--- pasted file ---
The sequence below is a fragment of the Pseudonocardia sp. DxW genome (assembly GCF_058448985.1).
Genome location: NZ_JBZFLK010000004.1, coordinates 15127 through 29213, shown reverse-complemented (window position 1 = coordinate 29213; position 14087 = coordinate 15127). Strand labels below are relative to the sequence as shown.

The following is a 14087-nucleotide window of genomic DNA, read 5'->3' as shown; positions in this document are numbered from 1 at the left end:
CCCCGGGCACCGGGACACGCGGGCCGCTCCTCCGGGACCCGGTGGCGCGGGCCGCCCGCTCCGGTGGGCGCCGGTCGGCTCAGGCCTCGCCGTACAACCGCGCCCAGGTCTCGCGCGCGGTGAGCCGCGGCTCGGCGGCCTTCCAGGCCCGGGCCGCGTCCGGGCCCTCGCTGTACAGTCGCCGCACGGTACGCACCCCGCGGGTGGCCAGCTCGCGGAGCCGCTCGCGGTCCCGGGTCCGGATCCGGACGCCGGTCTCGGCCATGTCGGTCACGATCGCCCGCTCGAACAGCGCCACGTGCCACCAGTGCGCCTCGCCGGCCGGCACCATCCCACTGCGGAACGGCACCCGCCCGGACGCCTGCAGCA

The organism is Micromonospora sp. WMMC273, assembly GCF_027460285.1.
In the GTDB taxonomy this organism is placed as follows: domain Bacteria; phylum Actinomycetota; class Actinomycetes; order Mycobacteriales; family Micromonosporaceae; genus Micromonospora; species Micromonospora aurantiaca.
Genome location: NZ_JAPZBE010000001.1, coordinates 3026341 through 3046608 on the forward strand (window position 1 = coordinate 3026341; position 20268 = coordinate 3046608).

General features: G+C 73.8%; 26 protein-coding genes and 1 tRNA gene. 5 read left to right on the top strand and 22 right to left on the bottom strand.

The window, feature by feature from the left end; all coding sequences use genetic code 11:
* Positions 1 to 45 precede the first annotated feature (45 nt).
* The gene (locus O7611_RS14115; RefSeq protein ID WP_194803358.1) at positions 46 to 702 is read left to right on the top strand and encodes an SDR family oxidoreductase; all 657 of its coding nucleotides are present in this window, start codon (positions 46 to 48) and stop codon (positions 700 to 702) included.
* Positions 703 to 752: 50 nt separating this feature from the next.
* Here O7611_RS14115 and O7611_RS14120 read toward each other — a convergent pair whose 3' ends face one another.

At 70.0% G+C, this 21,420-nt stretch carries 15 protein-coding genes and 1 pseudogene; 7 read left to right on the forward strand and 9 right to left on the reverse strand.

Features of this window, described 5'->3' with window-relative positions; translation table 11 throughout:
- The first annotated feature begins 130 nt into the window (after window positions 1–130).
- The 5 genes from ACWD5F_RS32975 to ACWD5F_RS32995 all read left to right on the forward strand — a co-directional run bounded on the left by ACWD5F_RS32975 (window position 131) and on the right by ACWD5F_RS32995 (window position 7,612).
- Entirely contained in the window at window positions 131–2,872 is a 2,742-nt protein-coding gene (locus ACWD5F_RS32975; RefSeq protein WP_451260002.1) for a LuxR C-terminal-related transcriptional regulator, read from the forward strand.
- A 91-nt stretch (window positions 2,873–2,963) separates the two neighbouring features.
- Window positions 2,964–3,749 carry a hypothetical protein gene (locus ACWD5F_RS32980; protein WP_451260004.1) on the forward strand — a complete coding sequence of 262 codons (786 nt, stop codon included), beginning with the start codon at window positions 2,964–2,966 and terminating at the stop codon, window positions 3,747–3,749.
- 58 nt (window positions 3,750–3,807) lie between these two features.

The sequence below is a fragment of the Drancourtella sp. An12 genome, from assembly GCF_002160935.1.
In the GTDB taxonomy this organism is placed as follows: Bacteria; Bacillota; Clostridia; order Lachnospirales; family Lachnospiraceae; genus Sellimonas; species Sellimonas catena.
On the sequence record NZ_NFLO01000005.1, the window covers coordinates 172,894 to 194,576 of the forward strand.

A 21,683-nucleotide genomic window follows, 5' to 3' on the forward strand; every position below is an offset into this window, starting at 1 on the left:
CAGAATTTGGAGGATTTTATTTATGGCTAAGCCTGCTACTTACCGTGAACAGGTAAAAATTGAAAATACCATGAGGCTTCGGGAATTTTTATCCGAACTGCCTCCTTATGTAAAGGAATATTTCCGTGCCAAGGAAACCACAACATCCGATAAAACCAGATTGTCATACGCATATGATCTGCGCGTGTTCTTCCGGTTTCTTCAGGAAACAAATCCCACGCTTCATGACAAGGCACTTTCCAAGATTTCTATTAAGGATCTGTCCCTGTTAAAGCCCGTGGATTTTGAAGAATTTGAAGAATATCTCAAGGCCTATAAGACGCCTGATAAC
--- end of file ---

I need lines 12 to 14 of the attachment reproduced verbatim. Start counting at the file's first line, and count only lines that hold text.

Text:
* Positions 703 to 752: 50 nt separating this feature from the next.
* Here O7611_RS14115 and O7611_RS14120 read toward each other — a convergent pair whose 3' ends face one another.

At 70.0% G+C, this 21,420-nt stretch carries 15 protein-coding genes and 1 pseudogene; 7 read left to right on the forward strand and 9 right to left on the reverse strand.